However, things changed when, at the turn of the twentieth century, the newly born German empire began to build a high seas fleet: this sudden event could truly challenge Britain’s supremacy on the oceans. It also meant that the German nation, already owning the greatest organised land and occupying the central strategical position in Europe, was about to add to herself a sea power strong enough to neutralize the British one. Moreover, in those years the United States of America too were arising as to become one of the world’s Great Powers. In other words, Germany and the United States were quickly coming up alongside of Britain and Russia in the imperial scenery.
At this point, Mackinder considers the events whence the idea of the Heartland came out. These were two: 1) The Anglo-Boer War (1899-1902) and 2) the Russo-Japanese war (1904-5). In fact, the contrast presented by the British wars against the Boers fought in South Africa and the war fought by Russia in Manchuria across the land breadth of Asia naturally suggested a parallel contrast between western Europe rounding, thanks to Vasco da Gama, the Cape of Good Hope whilst sailing towards the Indies, and eastern Europe riding with Yermak the Cossack over the Urals into Siberia. This comparison, in turn, led to a review of the long succession raids made by the nomadic Turanian folks of Central Asia through classical antiquity and the Middle Ages, upon the settled inhabitants of the Marginal Crescent of the Eurasian subcontinents: Europe, the Middle East, the Indies and China proper (see the Geographical Pivot of History for an exhaustive summary). Consequently, Mackinder stated, in 1904, as follows:

“Within the present decade [1900-1910] we are for the first time in a position to attempt, with some degree of completeness, a correlation between the larger geographical and the larger historical generalizations. For the first time we can perceive something of the real proportion of features and events on the stage of the whole world, and may seek a formula which shall express certain aspects, at any rate, of geographical causation in universal history. If we are fortunate, that formula should have a practical value setting into perspective some of the competing forces in current international politics”.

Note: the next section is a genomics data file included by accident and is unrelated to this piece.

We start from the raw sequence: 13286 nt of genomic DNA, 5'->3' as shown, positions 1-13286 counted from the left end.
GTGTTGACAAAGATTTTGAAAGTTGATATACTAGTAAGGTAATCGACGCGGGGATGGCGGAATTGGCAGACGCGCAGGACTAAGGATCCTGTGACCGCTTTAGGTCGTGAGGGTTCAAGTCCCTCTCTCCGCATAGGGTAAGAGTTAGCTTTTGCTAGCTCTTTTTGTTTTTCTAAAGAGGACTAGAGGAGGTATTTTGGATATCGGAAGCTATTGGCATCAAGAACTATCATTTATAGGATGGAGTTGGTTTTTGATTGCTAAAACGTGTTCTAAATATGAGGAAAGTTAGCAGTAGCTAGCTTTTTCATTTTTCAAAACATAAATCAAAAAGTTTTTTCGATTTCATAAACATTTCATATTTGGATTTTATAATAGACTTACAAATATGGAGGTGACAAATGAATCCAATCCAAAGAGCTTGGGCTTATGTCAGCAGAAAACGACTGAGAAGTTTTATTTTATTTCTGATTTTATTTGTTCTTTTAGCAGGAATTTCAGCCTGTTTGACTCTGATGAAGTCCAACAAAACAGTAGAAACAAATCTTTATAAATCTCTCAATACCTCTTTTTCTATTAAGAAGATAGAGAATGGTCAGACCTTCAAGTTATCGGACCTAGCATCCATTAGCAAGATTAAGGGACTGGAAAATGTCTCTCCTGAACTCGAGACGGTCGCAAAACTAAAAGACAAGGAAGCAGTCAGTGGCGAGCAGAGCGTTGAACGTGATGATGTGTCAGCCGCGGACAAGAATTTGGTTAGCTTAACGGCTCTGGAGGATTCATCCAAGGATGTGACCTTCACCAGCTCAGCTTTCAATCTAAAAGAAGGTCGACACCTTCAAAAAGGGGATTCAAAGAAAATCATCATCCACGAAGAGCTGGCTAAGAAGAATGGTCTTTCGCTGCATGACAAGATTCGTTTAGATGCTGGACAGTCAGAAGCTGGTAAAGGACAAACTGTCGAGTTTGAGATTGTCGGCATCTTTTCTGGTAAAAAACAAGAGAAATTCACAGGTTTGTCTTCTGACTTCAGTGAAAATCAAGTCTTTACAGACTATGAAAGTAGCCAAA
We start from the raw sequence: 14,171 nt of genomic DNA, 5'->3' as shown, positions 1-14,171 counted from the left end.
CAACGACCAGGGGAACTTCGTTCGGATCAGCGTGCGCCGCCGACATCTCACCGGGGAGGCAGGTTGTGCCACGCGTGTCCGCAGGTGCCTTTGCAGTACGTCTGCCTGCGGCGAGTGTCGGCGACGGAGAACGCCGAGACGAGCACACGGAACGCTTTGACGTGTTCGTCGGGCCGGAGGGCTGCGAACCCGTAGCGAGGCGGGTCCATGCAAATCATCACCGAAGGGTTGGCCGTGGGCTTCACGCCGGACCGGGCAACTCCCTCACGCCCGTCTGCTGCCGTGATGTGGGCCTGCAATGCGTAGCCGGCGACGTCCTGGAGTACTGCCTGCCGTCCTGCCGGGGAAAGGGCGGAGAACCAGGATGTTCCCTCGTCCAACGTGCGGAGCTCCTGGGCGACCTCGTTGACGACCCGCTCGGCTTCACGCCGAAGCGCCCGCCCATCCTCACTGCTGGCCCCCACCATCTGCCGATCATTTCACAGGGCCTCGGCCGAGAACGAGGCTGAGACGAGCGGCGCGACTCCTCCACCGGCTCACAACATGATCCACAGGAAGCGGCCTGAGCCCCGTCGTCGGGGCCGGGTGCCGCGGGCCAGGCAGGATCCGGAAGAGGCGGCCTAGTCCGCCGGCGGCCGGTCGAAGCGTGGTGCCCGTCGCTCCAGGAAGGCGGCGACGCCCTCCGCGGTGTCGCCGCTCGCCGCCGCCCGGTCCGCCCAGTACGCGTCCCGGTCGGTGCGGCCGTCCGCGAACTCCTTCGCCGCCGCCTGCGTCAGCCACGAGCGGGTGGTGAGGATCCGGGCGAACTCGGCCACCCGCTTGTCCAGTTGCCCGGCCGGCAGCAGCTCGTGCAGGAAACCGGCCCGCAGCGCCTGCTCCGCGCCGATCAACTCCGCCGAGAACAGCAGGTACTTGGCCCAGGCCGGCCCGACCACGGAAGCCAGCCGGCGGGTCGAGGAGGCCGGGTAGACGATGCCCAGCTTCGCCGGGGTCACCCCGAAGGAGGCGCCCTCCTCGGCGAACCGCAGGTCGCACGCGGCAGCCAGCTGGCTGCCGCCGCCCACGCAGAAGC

Indeed, the word “Heartland” occurs for the first time in Mackinder’s thought in 1904, although at the time the meaning of the term was more descriptive rather than technical. The author preferred to expose his geopolitical theories using other expressions such as those of “Pivot Area” or “Pivot State” to describe what would have become later the Heartland. As somebody may remember, in his Geographical Pivot of History Mackinder had introduced the issue of the strategical relevance of the world’s pivotal area in the following terms:

“The oversetting of balance of power in favour of the pivot State, resulting in its expansion over the marginal lands of Eurasia would permit of the use of vast continental resources for fleet-building, and the empire of the world would then be in sight. This might happen if Germany were to ally herself with Russia. In conclusion, it may be well expressly to point out that the substitution of some new control of the inland area for that of Russia would not tend to reduce the geographical significance of the pivot position. Were the Chinese, for instance, organised by the Japanese, to overthrow the Russian Empire and conquer its territory, they might constitute the yellow peril to the world’s freedom just because they would add an oceanic frontage to the resources of the great Continent [Eurasia]” (Emphasis added).

As we can see, it is all a matter of world hegemony, because that Power who controls the Heartland would be able to rule the rest of the world especially when adjoining sea power radiating from the Marginal Crescent to the inner land power of the Heartland itself.